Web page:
4) Pay no attention to who is being given covers. So for instance if there is a year 10 boys PE cover and the choice is between Mr Brown, an MFL teacher who is new to the school and doesn’t teach year 10, and Mr White, a PE teacher, who has been at the school twenty years, and is head of year 10, then give the cover to Mr Brown. If you are well established in a school then cover lessons become a convenient place to do marking while children sit quietly copying from a textbook. If you are new to a school covers are likely to be some kind of riot. At one school I worked at this distinction was so well recognised that I found that if I took a pile of marking into cover lessons the children just assumed I was important and behaved accordingly.

On top of that, there are things schools can do to really get the message across that when it comes to covers they are treating teachers like shit:

1)  Make it clear to staff that you are deliberately trying to give them as many covers as possible. This one is hard to believe, why would bosses who treat their workforce badly publicise it? Yet I have frequently been in meetings where senior managers explained quite happily to staff that they were trying to find out what the maximum number of covers they could make staff do is, apparently under the impression that teachers would be so grateful that the school was trying to follow the rules, that they wouldn’t actually think “why are they trying to make things as unpleasant as possible for us?”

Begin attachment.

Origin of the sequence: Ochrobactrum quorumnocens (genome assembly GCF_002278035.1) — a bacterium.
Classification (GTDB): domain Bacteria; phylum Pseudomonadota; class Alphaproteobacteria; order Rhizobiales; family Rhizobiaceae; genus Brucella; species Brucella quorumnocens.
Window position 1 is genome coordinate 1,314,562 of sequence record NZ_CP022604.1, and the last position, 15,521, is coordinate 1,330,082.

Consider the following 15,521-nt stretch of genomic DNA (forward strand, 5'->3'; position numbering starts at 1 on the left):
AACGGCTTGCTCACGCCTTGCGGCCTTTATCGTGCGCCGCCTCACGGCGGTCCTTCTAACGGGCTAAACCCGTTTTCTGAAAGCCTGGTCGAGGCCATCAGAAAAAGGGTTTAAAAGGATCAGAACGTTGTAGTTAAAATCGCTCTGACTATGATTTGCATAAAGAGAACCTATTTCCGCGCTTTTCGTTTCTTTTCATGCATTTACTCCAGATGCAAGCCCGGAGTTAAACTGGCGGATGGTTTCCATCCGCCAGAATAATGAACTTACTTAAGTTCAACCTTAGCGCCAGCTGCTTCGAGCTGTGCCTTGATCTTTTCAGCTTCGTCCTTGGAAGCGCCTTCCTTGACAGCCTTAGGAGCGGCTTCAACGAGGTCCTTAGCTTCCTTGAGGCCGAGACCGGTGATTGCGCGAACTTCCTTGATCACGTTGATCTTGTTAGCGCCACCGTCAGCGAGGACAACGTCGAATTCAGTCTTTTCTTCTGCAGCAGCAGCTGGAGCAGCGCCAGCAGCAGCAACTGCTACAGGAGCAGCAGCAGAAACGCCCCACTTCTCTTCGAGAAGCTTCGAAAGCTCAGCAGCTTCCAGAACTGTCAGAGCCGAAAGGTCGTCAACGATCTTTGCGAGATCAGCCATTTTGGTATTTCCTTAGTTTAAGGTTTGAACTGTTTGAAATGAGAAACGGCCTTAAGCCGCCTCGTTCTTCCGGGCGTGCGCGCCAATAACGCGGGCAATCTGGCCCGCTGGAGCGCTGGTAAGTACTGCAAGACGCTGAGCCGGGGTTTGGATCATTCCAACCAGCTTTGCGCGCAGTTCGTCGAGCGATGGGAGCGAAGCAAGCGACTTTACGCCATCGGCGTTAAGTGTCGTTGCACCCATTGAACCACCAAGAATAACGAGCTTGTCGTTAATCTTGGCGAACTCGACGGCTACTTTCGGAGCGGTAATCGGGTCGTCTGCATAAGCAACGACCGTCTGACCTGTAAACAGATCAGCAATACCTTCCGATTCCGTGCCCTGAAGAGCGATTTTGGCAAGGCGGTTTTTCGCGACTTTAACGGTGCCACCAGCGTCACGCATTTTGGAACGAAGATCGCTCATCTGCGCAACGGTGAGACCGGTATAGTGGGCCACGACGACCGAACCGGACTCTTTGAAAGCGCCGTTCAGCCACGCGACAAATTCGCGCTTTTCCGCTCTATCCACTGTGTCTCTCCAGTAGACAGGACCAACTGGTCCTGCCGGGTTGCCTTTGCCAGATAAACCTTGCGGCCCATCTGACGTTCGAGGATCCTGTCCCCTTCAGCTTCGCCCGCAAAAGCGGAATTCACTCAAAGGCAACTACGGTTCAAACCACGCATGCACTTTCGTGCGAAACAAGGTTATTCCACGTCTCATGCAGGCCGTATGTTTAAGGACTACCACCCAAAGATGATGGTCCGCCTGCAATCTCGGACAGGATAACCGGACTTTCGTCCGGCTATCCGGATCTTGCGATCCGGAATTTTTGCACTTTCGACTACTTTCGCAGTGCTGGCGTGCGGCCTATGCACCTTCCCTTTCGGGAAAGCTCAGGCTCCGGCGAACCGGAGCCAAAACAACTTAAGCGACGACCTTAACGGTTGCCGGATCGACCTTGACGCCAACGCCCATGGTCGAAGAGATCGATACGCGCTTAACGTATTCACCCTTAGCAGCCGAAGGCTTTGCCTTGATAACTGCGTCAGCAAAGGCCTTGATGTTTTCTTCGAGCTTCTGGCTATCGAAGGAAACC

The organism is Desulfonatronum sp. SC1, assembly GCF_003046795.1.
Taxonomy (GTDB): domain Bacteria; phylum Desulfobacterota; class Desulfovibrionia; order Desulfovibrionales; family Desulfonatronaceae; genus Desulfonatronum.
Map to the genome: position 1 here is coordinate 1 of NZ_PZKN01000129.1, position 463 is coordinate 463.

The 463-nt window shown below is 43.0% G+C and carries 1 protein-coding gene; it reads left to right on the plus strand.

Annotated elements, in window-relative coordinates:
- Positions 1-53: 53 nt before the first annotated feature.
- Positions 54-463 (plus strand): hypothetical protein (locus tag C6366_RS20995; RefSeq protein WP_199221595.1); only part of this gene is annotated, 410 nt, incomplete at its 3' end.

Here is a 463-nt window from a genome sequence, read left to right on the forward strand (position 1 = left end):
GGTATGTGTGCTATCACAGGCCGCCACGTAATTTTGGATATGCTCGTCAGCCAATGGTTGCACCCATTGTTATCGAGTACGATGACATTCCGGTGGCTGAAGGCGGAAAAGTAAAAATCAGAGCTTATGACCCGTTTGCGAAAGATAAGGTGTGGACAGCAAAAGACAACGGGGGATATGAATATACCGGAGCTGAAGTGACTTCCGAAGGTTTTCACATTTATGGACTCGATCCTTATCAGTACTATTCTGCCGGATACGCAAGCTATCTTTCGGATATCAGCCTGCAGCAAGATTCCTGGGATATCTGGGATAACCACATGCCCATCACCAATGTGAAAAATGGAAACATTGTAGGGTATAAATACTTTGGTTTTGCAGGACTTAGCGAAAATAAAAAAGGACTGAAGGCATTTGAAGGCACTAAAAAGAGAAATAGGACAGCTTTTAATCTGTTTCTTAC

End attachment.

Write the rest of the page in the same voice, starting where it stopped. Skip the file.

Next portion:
2) Don’t give SMT anywhere near as many covers as mainscale teachers, even though they have more non-contact periods.

3) Make excuses for making the cover situation so bad. For instance, claim that supply teachers can’t be trusted, or that non-teaching cover supervisors are incompetent, and that only people who already have a full time-table and backlog of work can be trusted to do the job properly.

So, goodbye, and good riddance, to covers. You will not be missed.

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Education as a Religion

August 14, 2009

This is another follow up to my blog entry about Optimism. In particular, I will be elaborating on the following comment:

“There is only one part of education that I am not optimistic about. I am not optimistic about attempts to perfect human nature. The moment I know that a scheme, or an aim, is based on the idea that students will be changed on the inside, then I know that we are wasting our time. The moment that education is meant to be a replacement for religion; when it is to tamper in the stuff of people’s souls; when it is meant to result in some secular form of salvation, then I do feel dread.”

I’m not sure whether it is because we live in a post religious society, or because there are some people out there who simply see the red mist whenever religion is mentioned, but there followed some discussion after this about what I meant, so I thought I’d talk about it here.